On the other hand, if you have multiple layers of risk, your chances of not succeeding in the mortgage of defaulting is much higher. That was too complicated for the CFPB to really model. So instead, they just set the debt to income ratio at 43%. That was way too low. And the result is it has blocked out a lot of first-time homebuyers, first-generation homebuyers and particularly people of color. And what we ended up doing was for every person we were protecting from getting a bad mortgage, we were forbidding nine people who were qualified from getting one. And so the reality with debt to income ratio is for some people 43% is too high. And for others, 50% is fine. And it really depends on the compensating factors, as we call them.
So, last year, the CFPB began a process of reassessing this qualified mortgage rule. And while it was under the Trump administration, it did a outstanding job of consulting very broadly with consumer advocates, with civil rights organizations, with lenders, with investors. And all of us worked very hard to find common agreement on what was the best way to address these issues, so that the rule would not unfairly exclude people from getting loans. And we reached an agreement that the CFPB put into its final rule. Unfortunately, the current administration at CFPB has decided that everything that was done in the previous four years was wrong, and all things should be reopened. In the case of the qualified mortgage rule, they have delayed the implementation of the rule and left open the possibility that it would be rewritten.
That’s created a lot of confusion in the mortgage industry. It’s contributed to some people being excluded from getting mortgages. And it’s just a really bad allocation of their time and resources. There is plenty of important work for them to do in looking at the decisions that were made over the previous four years. This isn’t one of them. And I’m hoping that they rethink this decision and allow the final QM rule to go into effect as soon as possible.
Sarah Wheeler: Yeah, I don’t think you’re alone in that. We’ve definitely heard from quite a few people in the industry who were part of the process, as you guys were to really come to that consensus, who are not excited about the idea of opening it back up. When you come to a hard one consensus to open it back up, just feels like you’re starting over.
David Dworkin: Absolutely. And we are really struggling with both the black homeownership rate, homeownership for all first time homebuyers. Housing prices are through the roof. And we do not need additional barriers to re-enter the system.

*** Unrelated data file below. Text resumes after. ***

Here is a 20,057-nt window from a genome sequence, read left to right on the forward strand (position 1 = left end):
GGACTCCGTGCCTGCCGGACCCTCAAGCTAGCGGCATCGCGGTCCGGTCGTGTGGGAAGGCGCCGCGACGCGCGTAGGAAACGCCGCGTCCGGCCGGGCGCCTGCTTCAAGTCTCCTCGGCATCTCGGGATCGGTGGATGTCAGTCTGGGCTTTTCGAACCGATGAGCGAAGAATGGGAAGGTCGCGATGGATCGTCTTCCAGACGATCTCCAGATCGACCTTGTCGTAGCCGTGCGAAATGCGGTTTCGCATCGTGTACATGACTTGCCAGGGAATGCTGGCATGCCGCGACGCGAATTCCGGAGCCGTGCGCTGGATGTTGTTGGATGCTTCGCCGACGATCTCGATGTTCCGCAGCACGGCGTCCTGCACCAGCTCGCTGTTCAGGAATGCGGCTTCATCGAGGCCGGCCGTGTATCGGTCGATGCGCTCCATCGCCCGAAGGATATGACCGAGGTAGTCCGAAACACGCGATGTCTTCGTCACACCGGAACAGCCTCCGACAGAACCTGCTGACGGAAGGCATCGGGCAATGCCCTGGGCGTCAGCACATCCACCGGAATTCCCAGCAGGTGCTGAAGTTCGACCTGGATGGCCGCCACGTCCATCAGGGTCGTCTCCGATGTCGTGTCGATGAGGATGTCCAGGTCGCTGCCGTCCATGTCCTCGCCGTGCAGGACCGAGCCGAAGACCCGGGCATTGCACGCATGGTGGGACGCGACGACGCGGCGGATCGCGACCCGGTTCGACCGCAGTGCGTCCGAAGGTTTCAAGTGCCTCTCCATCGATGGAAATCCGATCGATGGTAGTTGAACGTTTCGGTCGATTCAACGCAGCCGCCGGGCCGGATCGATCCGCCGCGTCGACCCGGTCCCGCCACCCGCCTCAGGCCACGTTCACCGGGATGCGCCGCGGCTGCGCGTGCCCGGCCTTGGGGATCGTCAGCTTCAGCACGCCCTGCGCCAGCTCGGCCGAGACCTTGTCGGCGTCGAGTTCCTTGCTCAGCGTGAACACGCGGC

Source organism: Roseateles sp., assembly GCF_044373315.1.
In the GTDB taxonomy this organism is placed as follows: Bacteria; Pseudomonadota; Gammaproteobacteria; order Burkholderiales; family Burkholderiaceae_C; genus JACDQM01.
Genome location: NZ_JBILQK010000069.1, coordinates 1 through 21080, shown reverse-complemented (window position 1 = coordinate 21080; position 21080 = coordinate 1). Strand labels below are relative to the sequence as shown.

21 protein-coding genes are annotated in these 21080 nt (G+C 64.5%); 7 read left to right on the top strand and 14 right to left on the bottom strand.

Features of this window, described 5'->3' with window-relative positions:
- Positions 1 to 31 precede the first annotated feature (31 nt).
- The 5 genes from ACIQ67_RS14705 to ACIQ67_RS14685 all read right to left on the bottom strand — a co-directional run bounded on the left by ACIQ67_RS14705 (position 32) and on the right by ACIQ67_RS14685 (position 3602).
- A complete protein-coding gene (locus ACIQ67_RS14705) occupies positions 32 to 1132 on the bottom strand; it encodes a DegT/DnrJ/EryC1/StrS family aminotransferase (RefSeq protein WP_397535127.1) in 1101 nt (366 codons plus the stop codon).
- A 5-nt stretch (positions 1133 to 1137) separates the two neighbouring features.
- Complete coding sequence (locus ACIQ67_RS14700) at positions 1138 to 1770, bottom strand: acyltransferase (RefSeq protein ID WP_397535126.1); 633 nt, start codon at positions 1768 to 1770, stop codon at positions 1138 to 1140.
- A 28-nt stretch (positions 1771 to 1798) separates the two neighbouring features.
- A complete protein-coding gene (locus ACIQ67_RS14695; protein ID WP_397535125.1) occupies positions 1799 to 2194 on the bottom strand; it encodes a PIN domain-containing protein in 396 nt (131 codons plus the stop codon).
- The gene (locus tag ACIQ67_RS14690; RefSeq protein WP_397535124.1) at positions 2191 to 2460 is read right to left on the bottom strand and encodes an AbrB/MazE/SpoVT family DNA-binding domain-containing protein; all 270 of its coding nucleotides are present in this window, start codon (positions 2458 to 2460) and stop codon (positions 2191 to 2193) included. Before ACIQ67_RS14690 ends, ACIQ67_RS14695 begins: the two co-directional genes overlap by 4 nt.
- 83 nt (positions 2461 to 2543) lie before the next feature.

Sarah Wheeler: Well, you know, my next question is about what some people would see as an additional barrier. It depends on where you’re coming from. But we reported this week on the increased number of homes sold to institutional investors over the last year. You know, we saw that before, right? We saw that as we had a bunch of REO and foreclosures coming out of the system, that whole, you know, single-family rental. Now you could say there’s going to be more homes to rent. So if you’re a renter, that could be a good thing. But from a getting people into homes as homeowners standpoint, that could be bad, you know. Is that trend of institutional investors buying up a lot of homes, is that trend alarming to you?
David Dworkin: It is alarming. And it’s not just institutional investors. They’re actually a fairly small albeit growing part of the for rent single-family market. Mom and pops in very small businesses dominate this market. Most people don’t realize that half of the residential rental property in the country is scattered sites single-family. We think about it as large apartment buildings and, you know, small multifamily. But in fact, it’s mostly single family. And that number has grown dramatically at the expense of first-time homebuyers who are not able to buy. Oftentimes, we’ll see these homes go up for sale, and investors will come in and snatch them up for cash. And if you’re trying to get a property with a mortgage, you just cannot compete against somebody who’s coming and paying cash, no mortgage contingency, no appraisal contingency and in a very short closing period.
So this is something that we’ve been looking at. It’s very disconcerting. We want to make sure that homebuyers who are actually going to live in their home have a fair advantage in getting a home and buying one. And we’ve seen housing prices rising very quickly as a result. This trend started during the Great Recession when we were very concerned about vacancy that was caused by a massive wave of foreclosures. And I was at Treasury at the time. And I was certainly one of the people who thought that one of the solutions to our problem was encouraging more investors to buy these properties. The alternative was they would stay vacant, deteriorate, ultimately become blighted, and drive down the property values of surrounding neighborhood properties. That was a big problem.